It’s a New Year and time to make a few resolutions, not just personally but professionally too. At the Institute of Podiatric Excellence and Development (IPED) we’re committed to helping those in the field of podiatry maximize their potential by sharing information and experience. This year, we’re encouraging members to use the “Eff” words: Efficient and Effective—with a minimum amount of Effort!

Below are 5 ways to create a more efficient office:

  1. Plan Ahead. This is always good advice but we’re talking about on daily basis here. Consider arriving at your office an hour ahead of everyone else to look over the day’s schedule. Visualize the patients you will be seeing that day and get an idea of approximately how much time each will require (barring surprises, of course). Now is also a good time to read x-rays and get a handle on what you need to go over with each patient. Seeing ahead through your whole day will also give you some insight on where to best plug in emergent patients if needed.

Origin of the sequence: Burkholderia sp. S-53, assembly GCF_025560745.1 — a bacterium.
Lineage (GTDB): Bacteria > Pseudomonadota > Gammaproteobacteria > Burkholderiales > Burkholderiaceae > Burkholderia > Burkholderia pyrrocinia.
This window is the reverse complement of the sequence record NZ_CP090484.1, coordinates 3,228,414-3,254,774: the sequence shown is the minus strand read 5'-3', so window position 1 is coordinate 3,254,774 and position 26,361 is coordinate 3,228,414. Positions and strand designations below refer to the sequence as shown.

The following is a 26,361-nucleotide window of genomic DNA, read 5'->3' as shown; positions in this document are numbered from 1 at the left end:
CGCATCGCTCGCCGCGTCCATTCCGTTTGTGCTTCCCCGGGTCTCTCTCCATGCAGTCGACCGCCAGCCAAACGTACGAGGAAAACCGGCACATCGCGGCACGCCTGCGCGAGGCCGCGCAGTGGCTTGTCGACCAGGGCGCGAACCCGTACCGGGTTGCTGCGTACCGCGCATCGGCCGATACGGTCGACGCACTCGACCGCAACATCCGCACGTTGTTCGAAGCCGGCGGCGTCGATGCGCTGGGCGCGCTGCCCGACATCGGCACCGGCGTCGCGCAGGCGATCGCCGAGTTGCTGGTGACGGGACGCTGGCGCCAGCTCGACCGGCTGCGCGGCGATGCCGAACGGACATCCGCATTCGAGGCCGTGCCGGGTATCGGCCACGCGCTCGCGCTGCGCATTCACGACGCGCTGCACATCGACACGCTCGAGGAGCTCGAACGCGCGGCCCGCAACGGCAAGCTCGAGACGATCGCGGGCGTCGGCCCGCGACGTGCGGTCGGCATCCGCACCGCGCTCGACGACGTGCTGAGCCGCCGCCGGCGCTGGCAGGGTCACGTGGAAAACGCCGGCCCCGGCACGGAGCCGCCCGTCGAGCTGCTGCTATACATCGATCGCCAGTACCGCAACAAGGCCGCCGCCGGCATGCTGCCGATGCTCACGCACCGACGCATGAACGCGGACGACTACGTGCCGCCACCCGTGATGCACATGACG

2. Be a Good Communicator. Remember that communication is a two way street. It’s as important for you to listen to your staff as it is for them to listen to you. Set goals together for patient care and divide and conquer the tasks necessary to achieve those goals. Eventually you’ll find you and your staff are able to anticipate each other’s actions and the whole patient care process will run like a well-oiled machine.
  3. Set the Tone. Lead by example. Show your staff that you are organized, energetic and positively focused on providing the best patient care and they will follow your lead. (Same is true if you are disorganized and practice poor habits too.)
  4. Set Priorities. What can only you do in your office? As the doctor, you need to provide the medical treatment and care information to your patients. You can, however, have staff do tasks such as taking blood pressure and explaining durable medical equipment usage so you have more time to see patients.
  5. Create Protocols. Certain information needs to be gathered from every patient. Streamline the process by creating standard protocols (How long have you been suffering from this condition? Does it affect your ability to perform daily tasks? etc.).

We at IPED wish you a prosperous and satisfying year, serving your patients and enjoying life both in your practice and outside of it. To learn more about becoming a membercontact Executive Director, Ruth Ann Donahue at 978-296-7634.

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